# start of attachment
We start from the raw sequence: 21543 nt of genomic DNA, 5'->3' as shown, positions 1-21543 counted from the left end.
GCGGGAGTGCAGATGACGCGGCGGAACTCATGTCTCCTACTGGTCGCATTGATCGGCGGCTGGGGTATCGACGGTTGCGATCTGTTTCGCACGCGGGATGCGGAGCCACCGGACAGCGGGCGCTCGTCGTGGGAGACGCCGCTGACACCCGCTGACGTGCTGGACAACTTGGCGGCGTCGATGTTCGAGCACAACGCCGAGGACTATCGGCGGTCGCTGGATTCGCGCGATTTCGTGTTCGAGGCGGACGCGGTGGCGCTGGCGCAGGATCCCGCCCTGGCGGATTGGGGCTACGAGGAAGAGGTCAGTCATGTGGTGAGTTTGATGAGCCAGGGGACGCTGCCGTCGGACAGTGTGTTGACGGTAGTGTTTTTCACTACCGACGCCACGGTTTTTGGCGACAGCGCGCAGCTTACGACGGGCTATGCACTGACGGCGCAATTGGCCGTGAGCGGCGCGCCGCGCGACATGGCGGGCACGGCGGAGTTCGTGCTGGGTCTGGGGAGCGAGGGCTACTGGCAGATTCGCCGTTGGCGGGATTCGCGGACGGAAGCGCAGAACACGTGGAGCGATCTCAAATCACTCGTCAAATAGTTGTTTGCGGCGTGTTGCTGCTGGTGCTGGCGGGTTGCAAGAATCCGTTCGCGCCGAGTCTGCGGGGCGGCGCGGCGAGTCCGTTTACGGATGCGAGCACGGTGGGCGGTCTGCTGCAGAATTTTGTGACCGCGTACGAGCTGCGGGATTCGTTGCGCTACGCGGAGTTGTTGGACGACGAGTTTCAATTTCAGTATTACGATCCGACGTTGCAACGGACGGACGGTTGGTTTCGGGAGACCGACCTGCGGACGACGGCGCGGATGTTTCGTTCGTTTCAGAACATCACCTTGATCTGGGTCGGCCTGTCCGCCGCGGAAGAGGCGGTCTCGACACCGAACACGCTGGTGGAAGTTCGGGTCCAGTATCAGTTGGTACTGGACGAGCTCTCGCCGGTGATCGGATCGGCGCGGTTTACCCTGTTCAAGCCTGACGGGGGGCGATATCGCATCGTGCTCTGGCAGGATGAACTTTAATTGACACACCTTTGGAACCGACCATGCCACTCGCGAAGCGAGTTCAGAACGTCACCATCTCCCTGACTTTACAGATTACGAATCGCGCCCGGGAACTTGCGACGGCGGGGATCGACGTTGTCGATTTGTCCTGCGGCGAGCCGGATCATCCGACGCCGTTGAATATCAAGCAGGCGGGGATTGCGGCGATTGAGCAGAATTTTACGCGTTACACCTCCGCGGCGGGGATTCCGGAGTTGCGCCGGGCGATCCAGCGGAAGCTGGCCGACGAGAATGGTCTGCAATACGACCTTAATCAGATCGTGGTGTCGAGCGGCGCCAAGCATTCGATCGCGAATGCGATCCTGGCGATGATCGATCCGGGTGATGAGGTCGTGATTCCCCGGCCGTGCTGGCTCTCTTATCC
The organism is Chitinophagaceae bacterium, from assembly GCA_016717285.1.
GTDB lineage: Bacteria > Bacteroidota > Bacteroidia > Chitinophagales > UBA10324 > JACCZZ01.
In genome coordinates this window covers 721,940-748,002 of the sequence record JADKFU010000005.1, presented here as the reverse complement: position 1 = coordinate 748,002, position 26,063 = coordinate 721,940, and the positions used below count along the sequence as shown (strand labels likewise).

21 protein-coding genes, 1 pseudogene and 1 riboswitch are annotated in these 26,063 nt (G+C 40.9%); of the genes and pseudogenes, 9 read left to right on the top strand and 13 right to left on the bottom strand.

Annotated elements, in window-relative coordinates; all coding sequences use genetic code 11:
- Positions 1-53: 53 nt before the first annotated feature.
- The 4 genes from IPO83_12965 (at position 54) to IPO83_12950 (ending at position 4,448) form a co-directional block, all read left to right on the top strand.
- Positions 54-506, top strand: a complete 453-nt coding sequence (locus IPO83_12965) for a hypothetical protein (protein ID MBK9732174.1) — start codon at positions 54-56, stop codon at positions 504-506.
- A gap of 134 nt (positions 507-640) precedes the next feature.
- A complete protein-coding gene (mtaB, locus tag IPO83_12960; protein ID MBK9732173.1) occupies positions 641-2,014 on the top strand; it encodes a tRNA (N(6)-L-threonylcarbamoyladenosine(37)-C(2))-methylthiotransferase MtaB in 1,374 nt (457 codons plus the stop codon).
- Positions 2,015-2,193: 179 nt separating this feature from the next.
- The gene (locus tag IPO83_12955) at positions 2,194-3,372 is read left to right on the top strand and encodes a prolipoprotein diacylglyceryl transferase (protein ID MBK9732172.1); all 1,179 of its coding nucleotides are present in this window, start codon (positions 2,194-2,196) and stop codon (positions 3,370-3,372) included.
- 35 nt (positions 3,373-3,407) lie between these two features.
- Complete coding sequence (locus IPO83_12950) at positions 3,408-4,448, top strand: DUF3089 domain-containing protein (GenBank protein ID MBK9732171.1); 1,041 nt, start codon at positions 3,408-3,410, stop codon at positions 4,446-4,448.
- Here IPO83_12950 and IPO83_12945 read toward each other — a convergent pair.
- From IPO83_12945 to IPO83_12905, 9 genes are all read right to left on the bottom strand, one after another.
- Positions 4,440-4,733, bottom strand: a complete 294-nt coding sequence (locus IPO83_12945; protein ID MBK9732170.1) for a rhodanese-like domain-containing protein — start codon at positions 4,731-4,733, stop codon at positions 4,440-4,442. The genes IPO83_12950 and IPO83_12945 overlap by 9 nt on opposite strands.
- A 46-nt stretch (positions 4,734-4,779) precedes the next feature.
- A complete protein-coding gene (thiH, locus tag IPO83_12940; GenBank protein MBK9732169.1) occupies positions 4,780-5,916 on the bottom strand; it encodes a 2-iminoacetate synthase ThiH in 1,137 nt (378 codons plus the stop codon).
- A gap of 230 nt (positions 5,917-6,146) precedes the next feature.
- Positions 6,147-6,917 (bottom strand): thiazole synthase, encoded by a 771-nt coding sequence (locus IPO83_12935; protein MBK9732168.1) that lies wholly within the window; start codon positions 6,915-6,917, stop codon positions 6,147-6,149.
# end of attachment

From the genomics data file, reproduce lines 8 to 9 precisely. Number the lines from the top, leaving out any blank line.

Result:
- Positions 1-53: 53 nt before the first annotated feature.
- The 4 genes from IPO83_12965 (at position 54) to IPO83_12950 (ending at position 4,448) form a co-directional block, all read left to right on the top strand.